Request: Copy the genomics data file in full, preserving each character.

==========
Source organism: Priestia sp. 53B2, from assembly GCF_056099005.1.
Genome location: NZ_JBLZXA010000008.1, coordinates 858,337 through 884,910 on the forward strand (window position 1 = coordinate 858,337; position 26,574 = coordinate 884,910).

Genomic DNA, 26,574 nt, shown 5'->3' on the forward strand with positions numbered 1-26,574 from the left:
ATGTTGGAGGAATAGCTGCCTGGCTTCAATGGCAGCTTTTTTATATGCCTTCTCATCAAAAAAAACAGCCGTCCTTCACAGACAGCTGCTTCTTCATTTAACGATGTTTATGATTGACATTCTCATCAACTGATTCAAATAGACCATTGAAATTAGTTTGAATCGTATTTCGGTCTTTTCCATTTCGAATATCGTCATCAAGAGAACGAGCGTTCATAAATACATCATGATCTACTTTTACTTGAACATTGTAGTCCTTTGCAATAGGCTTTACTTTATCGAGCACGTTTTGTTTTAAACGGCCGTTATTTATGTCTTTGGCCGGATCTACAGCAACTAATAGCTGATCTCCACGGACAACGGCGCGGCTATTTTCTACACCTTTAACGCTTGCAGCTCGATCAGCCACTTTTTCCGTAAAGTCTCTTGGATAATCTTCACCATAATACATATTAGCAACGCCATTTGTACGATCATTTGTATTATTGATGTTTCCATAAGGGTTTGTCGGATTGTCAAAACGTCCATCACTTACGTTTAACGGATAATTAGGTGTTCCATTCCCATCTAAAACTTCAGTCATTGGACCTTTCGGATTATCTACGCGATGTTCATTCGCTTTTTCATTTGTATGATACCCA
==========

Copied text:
Source organism: Priestia sp. 53B2, from assembly GCF_056099005.1.
Genome location: NZ_JBLZXA010000008.1, coordinates 858,337 through 884,910 on the forward strand (window position 1 = coordinate 858,337; position 26,574 = coordinate 884,910).

Genomic DNA, 26,574 nt, shown 5'->3' on the forward strand with positions numbered 1-26,574 from the left:
ATGTTGGAGGAATAGCTGCCTGGCTTCAATGGCAGCTTTTTTATATGCCTTCTCATCAAAAAAAACAGCCGTCCTTCACAGACAGCTGCTTCTTCATTTAACGATGTTTATGATTGACATTCTCATCAACTGATTCAAATAGACCATTGAAATTAGTTTGAATCGTATTTCGGTCTTTTCCATTTCGAATATCGTCATCAAGAGAACGAGCGTTCATAAATACATCATGATCTACTTTTACTTGAACATTGTAGTCCTTTGCAATAGGCTTTACTTTATCGAGCACGTTTTGTTTTAAACGGCCGTTATTTATGTCTTTGGCCGGATCTACAGCAACTAATAGCTGATCTCCACGGACAACGGCGCGGCTATTTTCTACACCTTTAACGCTTGCAGCTCGATCAGCCACTTTTTCCGTAAAGTCTCTTGGATAATCTTCACCATAATACATATTAGCAACGCCATTTGTACGATCATTTGTATTATTGATGTTTCCATAAGGGTTTGTCGGATTGTCAAAACGTCCATCACTTACGTTTAACGGATAATTAGGTGTTCCATTCCCATCTAAAACTTCAGTCATTGGACCTTTCGGATTATCTACGCGATGTTCATTCGCTTTTTCATTTGTATGATACCCA